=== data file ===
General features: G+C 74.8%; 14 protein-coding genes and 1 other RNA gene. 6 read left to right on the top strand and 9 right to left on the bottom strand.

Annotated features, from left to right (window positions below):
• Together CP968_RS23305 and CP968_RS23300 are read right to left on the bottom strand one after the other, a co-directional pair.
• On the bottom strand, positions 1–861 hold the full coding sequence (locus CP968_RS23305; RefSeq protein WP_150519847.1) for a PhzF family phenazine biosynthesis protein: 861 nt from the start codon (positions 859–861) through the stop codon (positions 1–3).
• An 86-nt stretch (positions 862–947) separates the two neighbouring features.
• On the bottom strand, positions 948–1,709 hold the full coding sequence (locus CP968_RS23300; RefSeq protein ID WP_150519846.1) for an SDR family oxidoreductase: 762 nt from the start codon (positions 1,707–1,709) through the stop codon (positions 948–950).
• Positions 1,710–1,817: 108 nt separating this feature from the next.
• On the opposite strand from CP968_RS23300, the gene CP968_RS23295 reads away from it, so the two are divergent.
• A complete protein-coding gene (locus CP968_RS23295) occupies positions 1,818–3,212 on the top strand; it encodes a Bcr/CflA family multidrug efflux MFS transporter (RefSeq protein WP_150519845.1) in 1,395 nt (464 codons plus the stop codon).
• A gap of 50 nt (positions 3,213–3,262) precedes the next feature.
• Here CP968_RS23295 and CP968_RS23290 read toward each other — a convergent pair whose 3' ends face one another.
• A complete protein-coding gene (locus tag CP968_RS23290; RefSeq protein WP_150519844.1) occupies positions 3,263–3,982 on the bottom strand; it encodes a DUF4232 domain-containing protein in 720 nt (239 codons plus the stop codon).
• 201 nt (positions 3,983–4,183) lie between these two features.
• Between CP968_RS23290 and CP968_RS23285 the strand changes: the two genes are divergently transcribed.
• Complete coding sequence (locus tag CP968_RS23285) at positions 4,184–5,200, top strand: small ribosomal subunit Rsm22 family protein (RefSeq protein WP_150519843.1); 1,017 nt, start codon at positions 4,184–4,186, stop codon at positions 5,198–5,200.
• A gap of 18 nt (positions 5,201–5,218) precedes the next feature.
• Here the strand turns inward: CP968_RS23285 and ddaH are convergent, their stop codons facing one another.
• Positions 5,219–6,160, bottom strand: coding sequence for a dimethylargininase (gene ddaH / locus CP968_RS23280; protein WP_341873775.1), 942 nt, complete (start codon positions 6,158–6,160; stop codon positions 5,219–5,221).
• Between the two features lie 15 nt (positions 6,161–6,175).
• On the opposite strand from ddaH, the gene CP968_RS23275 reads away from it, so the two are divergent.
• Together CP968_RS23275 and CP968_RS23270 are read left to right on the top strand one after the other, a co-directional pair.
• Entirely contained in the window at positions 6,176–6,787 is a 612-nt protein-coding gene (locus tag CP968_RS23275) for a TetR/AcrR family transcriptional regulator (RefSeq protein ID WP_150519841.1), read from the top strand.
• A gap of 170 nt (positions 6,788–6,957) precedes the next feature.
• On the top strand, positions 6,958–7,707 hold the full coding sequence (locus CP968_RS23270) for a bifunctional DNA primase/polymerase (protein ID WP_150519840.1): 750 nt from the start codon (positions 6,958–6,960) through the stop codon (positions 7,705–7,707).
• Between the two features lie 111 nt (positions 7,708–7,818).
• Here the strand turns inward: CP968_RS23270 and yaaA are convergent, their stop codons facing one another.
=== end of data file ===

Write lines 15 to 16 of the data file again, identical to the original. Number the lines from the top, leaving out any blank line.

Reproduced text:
• Complete coding sequence (locus tag CP968_RS23285) at positions 4,184–5,200, top strand: small ribosomal subunit Rsm22 family protein (RefSeq protein WP_150519843.1); 1,017 nt, start codon at positions 4,184–4,186, stop codon at positions 5,198–5,200.
• A gap of 18 nt (positions 5,201–5,218) precedes the next feature.